Baby skincare – a new way of thinking

newborn baby skin

Everyone loves that new baby smell – that unique soft fragrance that makes you think of downy hair and petal soft skin. Unsurprisingly most baby shower gifts contain at least one skincare product.

But in recent years the guidelines of how you should care for your baby’s skin have changed drastically.

Skin rashes and irritations are among the most common baby skincare problems that mothers of new babies experience. Some of these rashes are considered normal, others not.

How you care for your baby’s skin influences both current rashes and the baby’s risk of skin problems like eczema later on.

At birth, a baby’s skin is not fully developed yet, and a few very important changes happen in the early days of life.

READ MORE: Tips to survive the first 6 weeks of motherhood.

Straight after birth, your baby will have a white substance on the skin called vernix caseosa. This is nature’s own moisturiser and gives added protection against infection in the first few days. Therefore you should delay the first bath until it is absorbed, a process which may take a few days.

Babies are born with an alkaline skin surface, which changes within a few days to an acidic skin pH. This forms an ‘acid mantle’, a very fine film that rests on your baby’s skin. In turn, the acid mantle protects the skin against infection, balances moisture and stores fat.

Furthermore, there are also fat layers that must still be laid down in your baby’s skin in the first few months of life. These protect the skin against drying out and against irritation.

Baby skincare products can prevent these changes from happening.

Follow these baby skincare tips to protect your baby’s skin and prevent eczema and irritation:

A little note- we recommend some of our favourite products in this blog. These are not sponsored, these are just products we love and use.

  • Avoid using any baby skincare products on your baby in the first month of life. As babies are not dirty, they don’t actually need to be washed with soap. Even mild soaps will interrupt the fat layers that need to be laid down in the baby’s skin.
  • Learn to read labels on baby skin care –  choose skincare products that are free of the chemicals Sodium Laureth Sulphate (SLES) and Sodium Laurel Sulphate. (SLS). We love the Oh Lief range of baby products- proudly South African and free of any nasties.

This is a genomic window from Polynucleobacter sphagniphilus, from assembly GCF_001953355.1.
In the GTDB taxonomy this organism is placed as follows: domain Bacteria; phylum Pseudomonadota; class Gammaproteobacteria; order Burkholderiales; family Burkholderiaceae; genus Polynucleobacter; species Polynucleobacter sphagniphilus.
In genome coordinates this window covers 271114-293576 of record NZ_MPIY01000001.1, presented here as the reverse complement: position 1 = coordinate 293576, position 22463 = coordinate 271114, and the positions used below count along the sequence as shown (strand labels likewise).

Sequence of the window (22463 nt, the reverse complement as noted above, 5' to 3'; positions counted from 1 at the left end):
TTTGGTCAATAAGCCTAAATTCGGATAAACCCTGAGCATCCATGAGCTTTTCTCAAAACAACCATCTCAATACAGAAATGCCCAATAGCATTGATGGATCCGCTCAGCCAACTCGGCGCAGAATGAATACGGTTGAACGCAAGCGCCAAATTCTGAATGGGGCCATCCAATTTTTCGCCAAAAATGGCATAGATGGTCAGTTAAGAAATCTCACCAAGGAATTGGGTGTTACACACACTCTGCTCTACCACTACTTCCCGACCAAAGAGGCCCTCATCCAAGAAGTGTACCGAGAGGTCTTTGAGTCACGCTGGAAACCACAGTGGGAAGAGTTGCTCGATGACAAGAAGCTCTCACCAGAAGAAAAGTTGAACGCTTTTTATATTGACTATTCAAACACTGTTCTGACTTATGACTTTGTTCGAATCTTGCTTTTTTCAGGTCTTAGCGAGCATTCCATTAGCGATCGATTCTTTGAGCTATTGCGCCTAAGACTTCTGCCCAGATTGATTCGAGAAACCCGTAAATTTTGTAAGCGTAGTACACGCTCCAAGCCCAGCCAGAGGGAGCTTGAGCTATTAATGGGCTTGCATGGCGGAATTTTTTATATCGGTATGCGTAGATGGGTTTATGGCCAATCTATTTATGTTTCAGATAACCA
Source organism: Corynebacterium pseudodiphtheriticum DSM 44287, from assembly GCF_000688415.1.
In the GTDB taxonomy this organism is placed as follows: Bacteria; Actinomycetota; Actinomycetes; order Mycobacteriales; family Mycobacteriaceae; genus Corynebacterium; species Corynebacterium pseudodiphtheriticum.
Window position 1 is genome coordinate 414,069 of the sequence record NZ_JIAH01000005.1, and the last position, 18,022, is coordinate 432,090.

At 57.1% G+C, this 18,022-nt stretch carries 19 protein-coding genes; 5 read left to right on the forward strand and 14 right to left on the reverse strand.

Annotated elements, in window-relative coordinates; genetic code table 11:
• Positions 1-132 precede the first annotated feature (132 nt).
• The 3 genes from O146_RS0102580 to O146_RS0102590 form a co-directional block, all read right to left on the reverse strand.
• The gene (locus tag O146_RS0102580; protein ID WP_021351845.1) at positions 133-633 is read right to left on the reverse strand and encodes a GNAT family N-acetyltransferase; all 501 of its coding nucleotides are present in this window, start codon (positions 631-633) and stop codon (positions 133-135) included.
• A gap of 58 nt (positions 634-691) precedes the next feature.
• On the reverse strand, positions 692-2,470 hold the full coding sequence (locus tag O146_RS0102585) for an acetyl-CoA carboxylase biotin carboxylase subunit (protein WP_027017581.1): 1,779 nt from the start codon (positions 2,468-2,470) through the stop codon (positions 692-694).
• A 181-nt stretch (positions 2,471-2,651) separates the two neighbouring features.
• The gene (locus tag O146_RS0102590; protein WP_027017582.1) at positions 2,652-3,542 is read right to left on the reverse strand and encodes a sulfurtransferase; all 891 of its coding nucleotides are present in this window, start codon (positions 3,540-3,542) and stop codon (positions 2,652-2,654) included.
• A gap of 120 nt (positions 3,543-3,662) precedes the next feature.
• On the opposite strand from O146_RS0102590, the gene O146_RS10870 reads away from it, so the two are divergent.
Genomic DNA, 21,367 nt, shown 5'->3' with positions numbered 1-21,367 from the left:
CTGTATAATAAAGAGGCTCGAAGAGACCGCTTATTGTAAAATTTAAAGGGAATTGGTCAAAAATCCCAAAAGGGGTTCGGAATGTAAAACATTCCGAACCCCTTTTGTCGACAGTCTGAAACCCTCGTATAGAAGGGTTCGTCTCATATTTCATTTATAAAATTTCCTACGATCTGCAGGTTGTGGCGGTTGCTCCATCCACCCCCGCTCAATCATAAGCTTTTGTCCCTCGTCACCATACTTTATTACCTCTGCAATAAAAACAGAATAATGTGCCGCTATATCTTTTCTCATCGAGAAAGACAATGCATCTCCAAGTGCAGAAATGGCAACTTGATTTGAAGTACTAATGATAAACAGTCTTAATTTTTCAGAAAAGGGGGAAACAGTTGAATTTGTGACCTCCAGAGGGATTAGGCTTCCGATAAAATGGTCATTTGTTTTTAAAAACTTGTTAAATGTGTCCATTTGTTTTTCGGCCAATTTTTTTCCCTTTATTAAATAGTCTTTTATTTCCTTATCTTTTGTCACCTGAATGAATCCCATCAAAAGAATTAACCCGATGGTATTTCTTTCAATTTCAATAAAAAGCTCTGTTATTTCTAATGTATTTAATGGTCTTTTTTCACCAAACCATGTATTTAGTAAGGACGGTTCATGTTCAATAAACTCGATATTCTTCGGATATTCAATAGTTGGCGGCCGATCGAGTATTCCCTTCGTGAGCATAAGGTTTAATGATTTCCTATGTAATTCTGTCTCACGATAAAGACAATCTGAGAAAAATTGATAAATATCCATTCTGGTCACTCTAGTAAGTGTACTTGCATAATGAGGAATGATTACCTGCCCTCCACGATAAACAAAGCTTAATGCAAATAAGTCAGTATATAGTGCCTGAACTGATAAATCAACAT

• Avoid washcloths as these are harsh. Rather hand-wash your baby or use a soft natural sponge.
  • Baby’s skin may well appear dry and cracked, especially if your baby was born after 40 weeks. However, you should not be tempted to use cream, oils and lotions, as these may do more harm than good. The top layer of the skin will peel off over the next few days, leaving the skin perfectly healthy underneath.

Skincare for specific areas 

  • Avoid baby wipes for the first month. Rather clean the buttock area with cotton wool and water or reusable fabric wipes. We love these fabric wipes from Bamboo Baby as well as these from Pokkelokkie. Once wipes are introduced, choose brands which are mild and free from strong perfumes, like these from Oh Lief.
  • A thin layer of barrier cream can be used in the buttock area. The ideal preparation should be free from preservatives, colours, perfumes, antiseptics and clinically proven as an effective treatment for nappy rash.
  • Leave the delicate area around the eyes untouched. Sticky eyes can safely be treated with drops of breast milk.
  • The ears and nose should also be left alone and should not be cleaned with cotton buds.
  • Keep the baby’s nails short to prevent him from scratching himself. File baby’s nails with a soft file to smooth any sharp edges.
  • There is no need to use shampoo for babies under one year old. Instead, just rinse baby’s hair with water.

Other household products 

  • While laundering baby’s clothes, do not overload the machine to ensure thorough rinsing. We love this natural detergent from Triple Orange.
  • Fabric conditioners, if used, should be mild and free from colours and strong fragrances.

You can know that most of these tips are the opposite of what friends and family will be advising you to do. But in the long run it may save you a lot of trouble.

Luckily all is not lost! If you really want that new-baby smell, sprinkle a tiny bit of baby powder on your baby’s clothes. Just be sure to do this away from your baby, so that your baby doesn’t accidentally inhale any powder, which is harmful to your baby’s lungs.

Christine Klynhans is a midwife and lactation consultant with a firm believe that gentle parenting can change the world. She has worked in midwifery since competing her B.Cur nursing degree in 2004, and has a special passion for education and for writing. She currently works in a well-baby clinic and give antenatal classes and breastfeeding support. She enjoys working with parents of babies and toddlers, aiming to help them find gentle solutions to their parenting problems and assisting them in incorporating healthy habits and natural health alternatives into their daily lives.

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